By Barbara Arntsen
Published in News on June 9, 2004 2:08 PM
By month's end Harrell Everett will no longer be Goldsboro's city attorney, a position he has held for 30 years.
Everett submitted his resignation Tuesday after briefing council members in a closed session Monday night.
Councilman Chuck Allen said that Everett would continue to perform legal services associated with the city's latest annexation.
Though no formal vote has been taken by the council, Allen said the board reached a consensus about how to handle legal services for the next year.
The city will continue to retain the law firm of Everett, Womble, Finan, Lawrence & Brown for legal services, using Timothy Finan as the primary city attorney.
Allen said the firm would submit a contract for the legal services to the city.
"We're going to get away from the retainer fee," Allen said. "We're looking at an hourly rate for now."
Everett said that even though he was retiring as city attorney he would be working with Finan during the transition period.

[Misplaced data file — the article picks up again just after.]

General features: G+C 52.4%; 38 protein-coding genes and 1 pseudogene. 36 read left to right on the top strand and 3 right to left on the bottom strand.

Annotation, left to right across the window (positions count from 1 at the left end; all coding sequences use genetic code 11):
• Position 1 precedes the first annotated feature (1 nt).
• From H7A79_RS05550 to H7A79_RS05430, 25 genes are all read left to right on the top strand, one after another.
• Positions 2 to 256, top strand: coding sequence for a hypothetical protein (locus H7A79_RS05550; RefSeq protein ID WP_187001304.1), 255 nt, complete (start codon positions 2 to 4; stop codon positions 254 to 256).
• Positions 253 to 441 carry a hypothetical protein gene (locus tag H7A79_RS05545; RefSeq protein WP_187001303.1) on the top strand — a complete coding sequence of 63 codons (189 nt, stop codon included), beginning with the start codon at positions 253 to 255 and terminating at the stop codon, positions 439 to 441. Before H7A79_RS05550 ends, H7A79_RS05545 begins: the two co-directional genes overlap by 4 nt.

"After that I'll be helping, doing what jobs for the city he deems appropriate," Everett said. "I just don't want to work 40 to 50 hours a week anymore. I'm ready to have hours like normal people."
City Manager Richard Slozak is also leaving city employment, retiring after 33 years of service. Slozak will remain as manager until Dec. 29.
Mayor Al King said that he would be asking a representative from the League of Municipalities to visit with the council and discuss options regarding finding a new city manager.
"We'll have an opportunity to ask questions, and find out the most effective way to replace the city manager," King said.
King said he is familiar with one approach often recommended by the league, which is to use an "assessment team." The league would narrow the process down, using information from the council to determine essential traits needed for the position, and would then assist the city in conducting interviews with potential applicants.
King favors using an assessment team because he believes it keeps the process totally objective.
The mayor said, however, that the exact selection process was a decision the entire council would have to make after hearing the various options.
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